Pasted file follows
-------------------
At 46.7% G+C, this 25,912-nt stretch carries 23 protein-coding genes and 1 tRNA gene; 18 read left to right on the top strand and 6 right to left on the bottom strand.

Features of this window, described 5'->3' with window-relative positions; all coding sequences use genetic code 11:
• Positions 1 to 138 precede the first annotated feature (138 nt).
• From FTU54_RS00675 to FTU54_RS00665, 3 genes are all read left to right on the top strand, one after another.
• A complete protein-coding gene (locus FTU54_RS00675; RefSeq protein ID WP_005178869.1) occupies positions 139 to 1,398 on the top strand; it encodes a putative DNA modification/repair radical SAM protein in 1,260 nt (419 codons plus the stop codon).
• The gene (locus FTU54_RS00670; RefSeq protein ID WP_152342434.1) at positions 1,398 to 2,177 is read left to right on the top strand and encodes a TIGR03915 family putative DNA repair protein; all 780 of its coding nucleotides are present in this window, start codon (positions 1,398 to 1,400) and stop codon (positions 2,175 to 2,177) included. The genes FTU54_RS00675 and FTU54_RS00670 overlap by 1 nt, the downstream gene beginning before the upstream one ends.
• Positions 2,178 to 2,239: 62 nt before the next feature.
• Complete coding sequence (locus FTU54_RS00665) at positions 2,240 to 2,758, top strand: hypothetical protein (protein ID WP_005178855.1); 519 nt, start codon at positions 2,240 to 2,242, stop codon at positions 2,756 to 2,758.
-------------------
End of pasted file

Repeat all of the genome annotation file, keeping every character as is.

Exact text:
At 46.7% G+C, this 25,912-nt stretch carries 23 protein-coding genes and 1 tRNA gene; 18 read left to right on the top strand and 6 right to left on the bottom strand.

Features of this window, described 5'->3' with window-relative positions; all coding sequences use genetic code 11:
• Positions 1 to 138 precede the first annotated feature (138 nt).
• From FTU54_RS00675 to FTU54_RS00665, 3 genes are all read left to right on the top strand, one after another.
• A complete protein-coding gene (locus FTU54_RS00675; RefSeq protein ID WP_005178869.1) occupies positions 139 to 1,398 on the top strand; it encodes a putative DNA modification/repair radical SAM protein in 1,260 nt (419 codons plus the stop codon).
• The gene (locus FTU54_RS00670; RefSeq protein ID WP_152342434.1) at positions 1,398 to 2,177 is read left to right on the top strand and encodes a TIGR03915 family putative DNA repair protein; all 780 of its coding nucleotides are present in this window, start codon (positions 1,398 to 1,400) and stop codon (positions 2,175 to 2,177) included. The genes FTU54_RS00675 and FTU54_RS00670 overlap by 1 nt, the downstream gene beginning before the upstream one ends.
• Positions 2,178 to 2,239: 62 nt before the next feature.
• Complete coding sequence (locus FTU54_RS00665) at positions 2,240 to 2,758, top strand: hypothetical protein (protein ID WP_005178855.1); 519 nt, start codon at positions 2,240 to 2,242, stop codon at positions 2,756 to 2,758.